Michigan Juveniles Sentenced to Life Receive Possible Second Chance

Do you know someone in Michigan that was sentence to life as a juvenile? They may have a second chance.

On Monday, in a 5-4 decision, the U.S Supreme Court ruled that juveniles sentenced to prison for life without parole as unconstitutional. This means that in Michigan, some prisoners may be eligible for release. This ruling not only has an effect on the current prisoners, but also cases tried in the future. It is difficult to say, however, how this ruling will affect Michigan’s current prisoners who had been sentence while juveniles.

This “Second Chance” legislation had been introduced by State Sen. Liz Brater (D-Ann Arbor) and State Rep. Paul Condino (D-Southfield) as reported in The Michigan Citizen. Reporter, Diane Bukowski, stated:

Michigan has the third highest rate of locking up youth for life without parole in the country. Very few countries in the rest of the world even allow this practice, which was banned by the Universal Declaration of Human Rights passed by the General Assembly of the United Nations in 1948.

It will be important for the judges to give each situation individualized attention and focus on the defendant’s youth and maturity when the crime was committed.

According to an article published in the Detroit Free Press:

“The state Department of Corrections said after the decision was released in Washington that Michigan has 182 inmates who are serving no-parole life sentences for crimes committed when they were between the ages of 15-17.”

The Free Press continued to report about Michigan’s juvenile prisoner population statistics according MDOC or the Michigan Department of Corrections stating:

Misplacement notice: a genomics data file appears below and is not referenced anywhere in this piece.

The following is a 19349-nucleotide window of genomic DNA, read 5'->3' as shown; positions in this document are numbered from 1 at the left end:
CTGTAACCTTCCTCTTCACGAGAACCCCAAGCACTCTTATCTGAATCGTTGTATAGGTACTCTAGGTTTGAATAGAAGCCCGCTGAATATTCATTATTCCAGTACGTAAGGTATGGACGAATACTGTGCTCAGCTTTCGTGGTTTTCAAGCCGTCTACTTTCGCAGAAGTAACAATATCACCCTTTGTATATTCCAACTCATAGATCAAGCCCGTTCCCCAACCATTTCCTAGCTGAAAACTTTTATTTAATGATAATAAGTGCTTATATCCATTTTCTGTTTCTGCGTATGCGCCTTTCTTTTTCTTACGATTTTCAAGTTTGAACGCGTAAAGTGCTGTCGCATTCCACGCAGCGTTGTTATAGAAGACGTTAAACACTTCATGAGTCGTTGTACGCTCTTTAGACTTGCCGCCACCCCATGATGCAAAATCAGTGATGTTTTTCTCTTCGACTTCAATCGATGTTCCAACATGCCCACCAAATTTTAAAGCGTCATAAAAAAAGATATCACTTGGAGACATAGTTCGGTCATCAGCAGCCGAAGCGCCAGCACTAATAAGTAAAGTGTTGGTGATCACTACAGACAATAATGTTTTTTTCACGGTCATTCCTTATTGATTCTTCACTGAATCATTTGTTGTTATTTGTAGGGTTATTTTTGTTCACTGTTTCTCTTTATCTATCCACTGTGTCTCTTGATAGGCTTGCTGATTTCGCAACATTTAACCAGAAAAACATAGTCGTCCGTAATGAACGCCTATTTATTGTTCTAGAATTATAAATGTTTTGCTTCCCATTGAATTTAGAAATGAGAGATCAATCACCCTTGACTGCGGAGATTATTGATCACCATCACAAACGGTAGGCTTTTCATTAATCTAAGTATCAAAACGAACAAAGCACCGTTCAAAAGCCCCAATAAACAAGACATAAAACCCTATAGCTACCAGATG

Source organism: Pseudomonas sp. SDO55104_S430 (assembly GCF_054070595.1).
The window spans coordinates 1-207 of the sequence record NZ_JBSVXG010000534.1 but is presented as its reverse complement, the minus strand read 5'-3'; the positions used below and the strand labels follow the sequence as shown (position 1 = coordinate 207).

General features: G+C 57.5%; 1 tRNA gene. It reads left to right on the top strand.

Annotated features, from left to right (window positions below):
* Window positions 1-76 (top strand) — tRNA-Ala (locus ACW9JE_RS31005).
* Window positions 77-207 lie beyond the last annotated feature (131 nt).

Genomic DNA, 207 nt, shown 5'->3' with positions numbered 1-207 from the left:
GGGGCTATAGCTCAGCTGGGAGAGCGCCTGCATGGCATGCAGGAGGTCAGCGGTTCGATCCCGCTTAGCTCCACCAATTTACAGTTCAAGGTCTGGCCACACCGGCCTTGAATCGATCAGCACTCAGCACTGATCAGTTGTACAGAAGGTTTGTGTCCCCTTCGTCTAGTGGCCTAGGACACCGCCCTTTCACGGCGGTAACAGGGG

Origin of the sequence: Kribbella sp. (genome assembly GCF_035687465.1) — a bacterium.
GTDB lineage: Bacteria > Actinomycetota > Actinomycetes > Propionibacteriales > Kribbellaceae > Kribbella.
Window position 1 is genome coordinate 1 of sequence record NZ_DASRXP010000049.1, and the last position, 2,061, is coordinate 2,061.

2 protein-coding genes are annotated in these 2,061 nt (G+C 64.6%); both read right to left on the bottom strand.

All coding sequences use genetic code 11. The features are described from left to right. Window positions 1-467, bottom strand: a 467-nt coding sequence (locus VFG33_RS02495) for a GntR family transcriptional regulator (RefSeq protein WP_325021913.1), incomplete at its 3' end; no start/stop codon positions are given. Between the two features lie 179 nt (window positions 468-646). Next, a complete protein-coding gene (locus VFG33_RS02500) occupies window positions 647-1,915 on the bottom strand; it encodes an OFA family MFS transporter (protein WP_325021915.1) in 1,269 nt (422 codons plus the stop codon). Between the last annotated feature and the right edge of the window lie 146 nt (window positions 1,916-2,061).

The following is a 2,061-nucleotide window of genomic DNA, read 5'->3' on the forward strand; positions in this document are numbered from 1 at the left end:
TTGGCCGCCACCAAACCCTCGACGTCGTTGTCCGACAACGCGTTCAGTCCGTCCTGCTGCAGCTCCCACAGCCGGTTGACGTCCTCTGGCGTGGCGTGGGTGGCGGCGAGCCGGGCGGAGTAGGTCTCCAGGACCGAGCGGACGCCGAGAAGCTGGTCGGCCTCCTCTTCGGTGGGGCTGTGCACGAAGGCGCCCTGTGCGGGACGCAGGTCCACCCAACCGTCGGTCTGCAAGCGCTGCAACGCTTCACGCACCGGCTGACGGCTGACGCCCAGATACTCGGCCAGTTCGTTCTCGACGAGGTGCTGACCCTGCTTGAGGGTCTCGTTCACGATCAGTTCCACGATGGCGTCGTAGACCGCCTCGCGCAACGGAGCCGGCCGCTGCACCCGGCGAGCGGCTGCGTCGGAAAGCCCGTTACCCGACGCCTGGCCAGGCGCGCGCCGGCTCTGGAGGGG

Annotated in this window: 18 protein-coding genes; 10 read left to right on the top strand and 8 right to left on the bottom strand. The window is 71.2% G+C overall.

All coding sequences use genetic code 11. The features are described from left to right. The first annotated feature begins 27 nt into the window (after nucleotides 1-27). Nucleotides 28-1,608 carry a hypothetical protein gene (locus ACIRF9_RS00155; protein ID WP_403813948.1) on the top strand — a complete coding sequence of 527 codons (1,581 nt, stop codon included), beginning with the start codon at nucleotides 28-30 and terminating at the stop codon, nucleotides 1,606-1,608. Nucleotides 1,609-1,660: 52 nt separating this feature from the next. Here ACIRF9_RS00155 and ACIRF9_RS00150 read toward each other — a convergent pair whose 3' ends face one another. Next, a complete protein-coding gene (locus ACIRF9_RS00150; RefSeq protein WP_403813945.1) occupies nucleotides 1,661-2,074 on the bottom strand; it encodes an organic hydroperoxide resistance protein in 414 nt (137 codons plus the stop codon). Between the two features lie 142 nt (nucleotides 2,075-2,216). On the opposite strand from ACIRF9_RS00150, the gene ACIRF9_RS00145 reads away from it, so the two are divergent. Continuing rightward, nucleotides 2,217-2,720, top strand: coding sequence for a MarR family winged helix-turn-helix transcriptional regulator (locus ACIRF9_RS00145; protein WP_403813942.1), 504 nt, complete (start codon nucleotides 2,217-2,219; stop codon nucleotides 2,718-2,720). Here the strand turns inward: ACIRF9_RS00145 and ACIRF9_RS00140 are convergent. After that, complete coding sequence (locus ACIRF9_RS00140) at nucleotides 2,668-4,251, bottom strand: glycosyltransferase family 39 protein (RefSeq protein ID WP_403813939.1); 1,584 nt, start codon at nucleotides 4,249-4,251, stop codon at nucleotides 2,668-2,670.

• There are currently no Michigan prisoners serving no-parole life sentenced in which they committed a crime at 14.
  • 12 prisoners in Michigan are serving life terms for crimes committed at 15.
  • 46 Michigan prisoners serving such term for crimes committed at 16.
  • Ages of prisoners ranging for 16-65
  • The average of prisoners serving life sentences is 36.

This ruling continues to be controversial and some say that it may re-traumatize the victim’s family. However, Steven Babcock, a Michigan father whose 24-year-old daughter was killed by a 12-year-old is reported as stating by Detroit Free Press reporter, Dawson Bell, that “he understood the court’s reservations about mandatory sentencing for juveniles. Other options should be available in those cases in which the accused juvenile was an aider and abettor rather than the killer, he said

What are your thoughts?  Do you think that this is a good move by the Supreme Court?

If you know anyone who was convicted as a juvenile or is currently facing a conviction, it will be important to have a lawyer with a successful history. That is where I can make a difference.

Please have them call me